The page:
February 10, 2009
Why do defense wins in sentencing appeals often go unpublished?
I tend not to be a strong believer in conspiracy theories, but this news story about a significant defense victory in an unpublished Fourth Circuit sentencing ruling leds me to again wonder why so many important defense wins in sentencing appeals often go unpublished? First, here is the press account:
A federal appeals court has ordered a new sentencing hearing for a former Robeson County sheriff who admitted lying about corruption in his department. The 4th U.S. Circuit Court of Appeals in Richmond, Va., ruled Monday that U.S. District Judge Terrence Boyle erred in June when he sentenced Glenn Maynor to six years in prison. Boyle did not adequately explain the sentence, the appeals court ruled....
"The court's perceived need to right the wrongs that occurred in Robeson County since the 1950s is an inappropriate basis for a variance sentence, since Maynor was indisputably not responsible for any wrongdoing prior to 1994," the court said.
The full opinion in US v. Maynor is available here; it is officially unpublished, but includes lots of interesting and important passages such as this one:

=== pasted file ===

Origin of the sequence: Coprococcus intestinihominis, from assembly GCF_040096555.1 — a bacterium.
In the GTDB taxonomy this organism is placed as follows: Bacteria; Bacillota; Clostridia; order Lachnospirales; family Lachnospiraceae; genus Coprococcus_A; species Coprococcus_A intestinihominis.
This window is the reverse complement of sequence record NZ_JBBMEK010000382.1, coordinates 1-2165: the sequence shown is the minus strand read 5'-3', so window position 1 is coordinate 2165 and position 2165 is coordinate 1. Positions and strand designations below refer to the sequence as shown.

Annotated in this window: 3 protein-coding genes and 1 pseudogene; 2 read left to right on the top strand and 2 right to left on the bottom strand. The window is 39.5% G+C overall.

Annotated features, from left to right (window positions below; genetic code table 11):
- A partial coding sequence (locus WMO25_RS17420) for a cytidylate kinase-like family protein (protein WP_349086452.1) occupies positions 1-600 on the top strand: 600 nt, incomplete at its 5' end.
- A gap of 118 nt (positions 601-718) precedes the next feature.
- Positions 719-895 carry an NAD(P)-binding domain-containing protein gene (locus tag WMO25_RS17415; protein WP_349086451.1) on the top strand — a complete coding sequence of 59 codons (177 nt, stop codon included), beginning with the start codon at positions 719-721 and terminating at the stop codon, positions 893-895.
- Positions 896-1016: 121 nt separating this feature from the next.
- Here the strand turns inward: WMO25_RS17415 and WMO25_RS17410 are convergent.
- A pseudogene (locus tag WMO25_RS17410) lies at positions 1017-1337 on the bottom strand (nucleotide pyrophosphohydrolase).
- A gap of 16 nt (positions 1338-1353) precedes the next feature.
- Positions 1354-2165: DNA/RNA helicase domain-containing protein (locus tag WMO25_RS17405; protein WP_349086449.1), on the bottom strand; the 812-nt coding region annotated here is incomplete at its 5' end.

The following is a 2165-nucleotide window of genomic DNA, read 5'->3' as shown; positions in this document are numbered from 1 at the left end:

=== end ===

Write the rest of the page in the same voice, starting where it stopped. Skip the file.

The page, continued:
While, after the sentencing hearing, the court provided a report checking certain § 3553 factors as the basis for its decision, this report was insufficient to satisfy the court’s duty to make an individualized assessment of Maynor’s circumstances and provide an explanation of sentence. The court relied on irrelevant and faulty assumptions and failed to tie these assumptions to the § 3553 factors. The large variance in this case required significant analysis that is simply absent. Accordingly, we conclude that the court abused its discretion when imposing sentence and that the court’s errors require that Maynor be resentenced.